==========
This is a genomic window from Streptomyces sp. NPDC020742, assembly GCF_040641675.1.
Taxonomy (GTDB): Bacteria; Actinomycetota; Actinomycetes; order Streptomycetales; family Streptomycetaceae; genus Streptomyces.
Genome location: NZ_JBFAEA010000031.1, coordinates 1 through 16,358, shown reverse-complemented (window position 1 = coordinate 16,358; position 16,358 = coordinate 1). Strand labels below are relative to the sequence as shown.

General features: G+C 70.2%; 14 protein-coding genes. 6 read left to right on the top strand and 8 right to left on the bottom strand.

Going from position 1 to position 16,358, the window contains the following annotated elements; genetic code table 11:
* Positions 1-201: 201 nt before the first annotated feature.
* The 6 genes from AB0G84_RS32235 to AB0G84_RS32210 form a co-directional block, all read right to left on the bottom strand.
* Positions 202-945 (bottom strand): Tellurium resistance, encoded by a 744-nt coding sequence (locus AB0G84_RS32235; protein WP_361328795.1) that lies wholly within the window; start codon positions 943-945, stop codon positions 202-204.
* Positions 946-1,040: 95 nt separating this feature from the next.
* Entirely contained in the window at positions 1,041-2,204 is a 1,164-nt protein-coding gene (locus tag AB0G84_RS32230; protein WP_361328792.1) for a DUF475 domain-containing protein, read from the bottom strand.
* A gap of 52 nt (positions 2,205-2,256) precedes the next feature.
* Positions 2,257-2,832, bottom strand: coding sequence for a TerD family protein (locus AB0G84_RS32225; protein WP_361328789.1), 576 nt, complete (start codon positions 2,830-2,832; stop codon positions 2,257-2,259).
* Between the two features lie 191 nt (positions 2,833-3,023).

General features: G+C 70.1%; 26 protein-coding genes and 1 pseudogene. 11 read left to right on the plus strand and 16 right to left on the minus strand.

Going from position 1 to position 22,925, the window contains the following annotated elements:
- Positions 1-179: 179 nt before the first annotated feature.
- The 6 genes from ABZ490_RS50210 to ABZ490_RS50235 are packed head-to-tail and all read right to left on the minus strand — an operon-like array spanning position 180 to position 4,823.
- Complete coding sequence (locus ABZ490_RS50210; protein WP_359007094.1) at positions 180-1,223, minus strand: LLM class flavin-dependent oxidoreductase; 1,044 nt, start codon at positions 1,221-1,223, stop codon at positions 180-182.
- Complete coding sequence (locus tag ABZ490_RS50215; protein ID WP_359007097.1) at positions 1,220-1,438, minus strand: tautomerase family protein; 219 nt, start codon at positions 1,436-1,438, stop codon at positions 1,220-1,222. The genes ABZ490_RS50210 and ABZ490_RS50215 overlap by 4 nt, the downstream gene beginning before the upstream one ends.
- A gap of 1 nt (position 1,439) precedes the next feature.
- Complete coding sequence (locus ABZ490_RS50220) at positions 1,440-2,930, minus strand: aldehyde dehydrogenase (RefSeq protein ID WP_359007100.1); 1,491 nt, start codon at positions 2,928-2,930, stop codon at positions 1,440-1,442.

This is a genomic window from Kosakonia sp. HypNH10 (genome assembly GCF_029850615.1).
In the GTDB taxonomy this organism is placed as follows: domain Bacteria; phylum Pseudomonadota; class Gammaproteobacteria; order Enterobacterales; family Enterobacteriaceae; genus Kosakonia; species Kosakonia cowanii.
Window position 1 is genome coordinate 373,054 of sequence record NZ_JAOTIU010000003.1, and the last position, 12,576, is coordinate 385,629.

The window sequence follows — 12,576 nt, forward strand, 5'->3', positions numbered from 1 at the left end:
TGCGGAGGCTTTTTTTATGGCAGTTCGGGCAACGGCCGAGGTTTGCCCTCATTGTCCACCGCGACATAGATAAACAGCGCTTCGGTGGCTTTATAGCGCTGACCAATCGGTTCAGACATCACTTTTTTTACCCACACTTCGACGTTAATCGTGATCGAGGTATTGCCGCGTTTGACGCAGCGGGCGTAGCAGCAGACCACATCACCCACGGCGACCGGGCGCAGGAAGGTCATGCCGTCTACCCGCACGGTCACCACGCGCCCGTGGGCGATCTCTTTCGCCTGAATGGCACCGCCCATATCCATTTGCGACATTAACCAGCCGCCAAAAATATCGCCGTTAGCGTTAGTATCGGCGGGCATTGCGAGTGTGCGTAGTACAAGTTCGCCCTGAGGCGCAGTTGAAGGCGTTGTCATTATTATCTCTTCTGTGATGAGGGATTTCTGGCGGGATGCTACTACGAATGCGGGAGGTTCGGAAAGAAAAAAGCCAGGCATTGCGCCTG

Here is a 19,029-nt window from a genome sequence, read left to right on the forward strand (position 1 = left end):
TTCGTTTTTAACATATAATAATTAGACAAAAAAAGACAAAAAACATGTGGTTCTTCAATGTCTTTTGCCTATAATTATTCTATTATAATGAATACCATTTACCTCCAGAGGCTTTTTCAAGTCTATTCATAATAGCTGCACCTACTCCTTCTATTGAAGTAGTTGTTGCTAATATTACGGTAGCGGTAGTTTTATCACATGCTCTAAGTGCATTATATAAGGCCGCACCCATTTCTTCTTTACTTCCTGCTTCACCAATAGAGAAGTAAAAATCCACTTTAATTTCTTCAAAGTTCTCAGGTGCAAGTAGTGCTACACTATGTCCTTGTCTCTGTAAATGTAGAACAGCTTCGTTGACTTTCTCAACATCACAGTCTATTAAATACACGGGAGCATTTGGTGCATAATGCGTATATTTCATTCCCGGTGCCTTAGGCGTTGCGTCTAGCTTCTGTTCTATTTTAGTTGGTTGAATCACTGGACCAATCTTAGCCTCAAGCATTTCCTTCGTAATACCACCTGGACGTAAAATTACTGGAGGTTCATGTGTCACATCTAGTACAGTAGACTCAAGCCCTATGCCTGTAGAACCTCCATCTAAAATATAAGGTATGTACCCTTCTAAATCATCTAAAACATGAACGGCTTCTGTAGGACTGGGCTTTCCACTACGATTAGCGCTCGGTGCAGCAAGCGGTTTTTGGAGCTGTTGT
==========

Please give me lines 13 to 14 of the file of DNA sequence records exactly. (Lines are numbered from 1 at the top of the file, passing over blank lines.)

* Between the two features lie 191 nt (positions 2,833-3,023).

General features: G+C 70.1%; 26 protein-coding genes and 1 pseudogene. 11 read left to right on the plus strand and 16 right to left on the minus strand.